The 4 element array types are Floats representing the coefficent of the plane equation.

See: Plane (geometry) - Wikipedia

So it is possible to compare them. But be careful with the Floats. You may need to round them to some certain number of decimals for comparison.

Component definitions (I think) use their local XY plane as the gluing plane.

So for example, you need to draw windows lying flat, when you make them into a gluing component.

Try inserting a Marvin window component and hover over the various faces of a cube. (But don’t click the insertion point.) You’ll see how the “ghost” component changes orientation as you move over the sides or top.

The definition can also be set to glue to faces in any orientation, only horizontal, only vertical, or none (if the component should not allow gluing.)

Other than that, I don’t understand what your trying to say here.

I do not know what this means. I have not seen it. Do you have a screen shot of this, or a sample model showing this has occurred ?

Yes it can, IF the object has been opened for edit, which really means that it is the object’s definition that is been edited. So if you insert a gluing component into an object opened for edit, then ALL instances of that object will show the change.

Thanks for those links. They were very informative. I’ll admit transformations, vectors, and planes, are still confusing to me. If I’d do the research I should, I wouldn’t need to ask for help from nice people like you. :wink:

Slightly annoying if this is not the intended result.

Should probably have been:

This didn’t seem to work, because if a component is glued to a group, it means it is not nested inside it. If this is the case, none of the faces inside the group will return the component as being glued to them.

Thanks for going out of your way to educate me. :slight_smile:

OK, I did say “perhaps”. So there is a missing method for the API.

Just happened to think of it, I actually had added a function for that. I’m sure the same thing could be done for a group.

class Sketchup::ComponentInstance
  def get_glued_instances
    return self.parent.entities.grep(Sketchup::ComponentInstance).find_all {|c| c.glued_to == self}

I’m not sure if adding functionality to SketchUp would be condoned in a public extension.

You should never “monkey patch” a class provided in the API, any of the standard Ruby libraries, or any built-in Ruby class. Doing so affects all Ruby code regardless of source and can cause other people’s extensions to fail in strange ways! If you want a custom variation on one of these classes, you should use a refinement instead. @DanRathbun had another recent post about refinements.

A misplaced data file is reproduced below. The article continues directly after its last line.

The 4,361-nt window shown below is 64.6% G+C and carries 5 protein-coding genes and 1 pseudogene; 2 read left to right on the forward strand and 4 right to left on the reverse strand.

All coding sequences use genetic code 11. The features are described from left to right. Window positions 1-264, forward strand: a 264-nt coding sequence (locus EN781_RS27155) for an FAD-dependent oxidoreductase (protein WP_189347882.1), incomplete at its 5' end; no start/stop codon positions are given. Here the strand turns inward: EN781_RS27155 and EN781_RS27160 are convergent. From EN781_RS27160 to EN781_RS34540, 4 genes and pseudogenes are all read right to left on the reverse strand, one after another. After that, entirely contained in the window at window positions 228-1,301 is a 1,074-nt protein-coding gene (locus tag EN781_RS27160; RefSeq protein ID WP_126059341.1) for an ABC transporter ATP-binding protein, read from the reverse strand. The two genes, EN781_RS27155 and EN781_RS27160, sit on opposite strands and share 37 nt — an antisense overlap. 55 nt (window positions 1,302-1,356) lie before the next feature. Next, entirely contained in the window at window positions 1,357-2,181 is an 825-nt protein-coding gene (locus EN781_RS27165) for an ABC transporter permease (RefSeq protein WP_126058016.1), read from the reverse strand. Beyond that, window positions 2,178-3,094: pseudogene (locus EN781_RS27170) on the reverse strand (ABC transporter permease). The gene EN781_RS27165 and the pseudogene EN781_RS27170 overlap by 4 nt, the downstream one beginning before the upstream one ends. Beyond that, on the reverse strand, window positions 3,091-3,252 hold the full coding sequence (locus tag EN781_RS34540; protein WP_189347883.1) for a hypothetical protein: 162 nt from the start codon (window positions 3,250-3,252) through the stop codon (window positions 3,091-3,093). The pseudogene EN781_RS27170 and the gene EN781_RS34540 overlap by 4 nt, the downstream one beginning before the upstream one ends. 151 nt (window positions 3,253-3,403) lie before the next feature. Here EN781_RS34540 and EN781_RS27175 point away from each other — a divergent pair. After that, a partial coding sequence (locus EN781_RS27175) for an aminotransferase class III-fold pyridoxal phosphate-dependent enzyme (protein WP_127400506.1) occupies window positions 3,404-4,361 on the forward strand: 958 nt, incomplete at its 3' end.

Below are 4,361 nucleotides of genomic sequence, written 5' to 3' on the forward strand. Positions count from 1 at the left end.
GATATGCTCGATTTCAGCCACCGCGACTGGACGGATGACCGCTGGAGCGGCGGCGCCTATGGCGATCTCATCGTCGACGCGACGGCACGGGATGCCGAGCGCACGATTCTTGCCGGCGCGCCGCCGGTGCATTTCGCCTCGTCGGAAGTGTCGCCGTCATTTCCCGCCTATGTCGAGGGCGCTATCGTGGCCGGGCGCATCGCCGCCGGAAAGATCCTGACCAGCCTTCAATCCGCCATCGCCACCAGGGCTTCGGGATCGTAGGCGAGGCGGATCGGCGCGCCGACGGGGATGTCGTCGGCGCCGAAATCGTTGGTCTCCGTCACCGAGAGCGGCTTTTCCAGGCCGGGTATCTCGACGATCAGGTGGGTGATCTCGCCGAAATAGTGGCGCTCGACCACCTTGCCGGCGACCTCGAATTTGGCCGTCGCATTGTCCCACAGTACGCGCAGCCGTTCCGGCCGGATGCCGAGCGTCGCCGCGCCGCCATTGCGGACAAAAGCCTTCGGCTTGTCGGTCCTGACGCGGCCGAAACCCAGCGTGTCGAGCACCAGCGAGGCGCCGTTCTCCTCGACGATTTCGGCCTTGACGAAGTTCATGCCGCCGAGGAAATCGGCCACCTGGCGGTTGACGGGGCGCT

It would not, and will not pass inspection for the Extension Warehouse.

For ref: Ruby 2.0.0 doc/syntax/refinements.rdoc

module Author::RefinedComponents

  refine ::Sketchup::ComponentInstance do

    # Returns an array of the externally glued instances if any. (Empty array if none.)
    # @return [Array(Sketchup::ComponentInstance)] the glued instances if any.
    def get_glued_instances()
      parent.entities.grep(Sketchup::ComponentInstance).find_all {|comp|
        (comp.glued_to == self) rescue false

  end # class refinement

end # refinement module

using Author::RefinedComponents

module Author::SomePlugin

  # Use your refinements here.
end # author's plugin module

Just FYI, the refinement module definition may be kept in a separate library file, and loaded as needed with require().

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Ok thanks. I was suspicious of that.

I also could go at it like this:

def get_glued_instances(cinst)
  return cinst.parent.entities.grep(Sketchup::ComponentInstance).find_all {|c| c.glued_to == cinst}

gi = get_glued_instances(cinst)
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Yes, as in a method local to your class or plugin module. This is what many do “in a pinch” just to get the code working.

And it was the preferred pattern before refinements came about in Ruby v2+.

Just an FYI, I have been working on a refinement library. It is in alpha stages at present.

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Features to make development easier. Nice.


Thanks for your help. I got my extension in the warehouse Friday.

Face Cutter Extension

I started a new topic for this issue.